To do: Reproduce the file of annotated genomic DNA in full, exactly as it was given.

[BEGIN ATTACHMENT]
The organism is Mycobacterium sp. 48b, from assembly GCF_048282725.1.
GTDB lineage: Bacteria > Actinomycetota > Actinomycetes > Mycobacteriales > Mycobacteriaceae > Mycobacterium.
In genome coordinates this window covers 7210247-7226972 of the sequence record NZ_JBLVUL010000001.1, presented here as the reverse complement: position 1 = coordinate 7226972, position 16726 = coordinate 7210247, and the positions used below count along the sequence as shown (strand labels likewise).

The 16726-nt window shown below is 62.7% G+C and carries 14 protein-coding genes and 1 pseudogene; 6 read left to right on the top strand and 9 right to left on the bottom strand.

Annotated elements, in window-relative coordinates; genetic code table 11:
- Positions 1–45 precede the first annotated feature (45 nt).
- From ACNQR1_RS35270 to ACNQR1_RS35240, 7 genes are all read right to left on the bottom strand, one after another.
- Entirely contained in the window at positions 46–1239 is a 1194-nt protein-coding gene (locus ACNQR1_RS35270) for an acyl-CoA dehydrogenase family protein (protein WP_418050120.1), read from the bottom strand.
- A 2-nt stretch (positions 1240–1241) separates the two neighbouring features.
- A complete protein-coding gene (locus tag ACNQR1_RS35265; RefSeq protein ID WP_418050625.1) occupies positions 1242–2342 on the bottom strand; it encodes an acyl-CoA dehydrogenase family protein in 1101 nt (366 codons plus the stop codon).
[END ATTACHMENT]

The organism is Mycobacterium sp. 48b, from assembly GCF_048282725.1.
GTDB lineage: Bacteria > Actinomycetota > Actinomycetes > Mycobacteriales > Mycobacteriaceae > Mycobacterium.
In genome coordinates this window covers 7210247-7226972 of the sequence record NZ_JBLVUL010000001.1, presented here as the reverse complement: position 1 = coordinate 7226972, position 16726 = coordinate 7210247, and the positions used below count along the sequence as shown (strand labels likewise).

The 16726-nt window shown below is 62.7% G+C and carries 14 protein-coding genes and 1 pseudogene; 6 read left to right on the top strand and 9 right to left on the bottom strand.

Annotated elements, in window-relative coordinates; genetic code table 11:
- Positions 1–45 precede the first annotated feature (45 nt).
- From ACNQR1_RS35270 to ACNQR1_RS35240, 7 genes are all read right to left on the bottom strand, one after another.
- Entirely contained in the window at positions 46–1239 is a 1194-nt protein-coding gene (locus ACNQR1_RS35270) for an acyl-CoA dehydrogenase family protein (protein WP_418050120.1), read from the bottom strand.
- A 2-nt stretch (positions 1240–1241) separates the two neighbouring features.
- A complete protein-coding gene (locus tag ACNQR1_RS35265; RefSeq protein ID WP_418050625.1) occupies positions 1242–2342 on the bottom strand; it encodes an acyl-CoA dehydrogenase family protein in 1101 nt (366 codons plus the stop codon).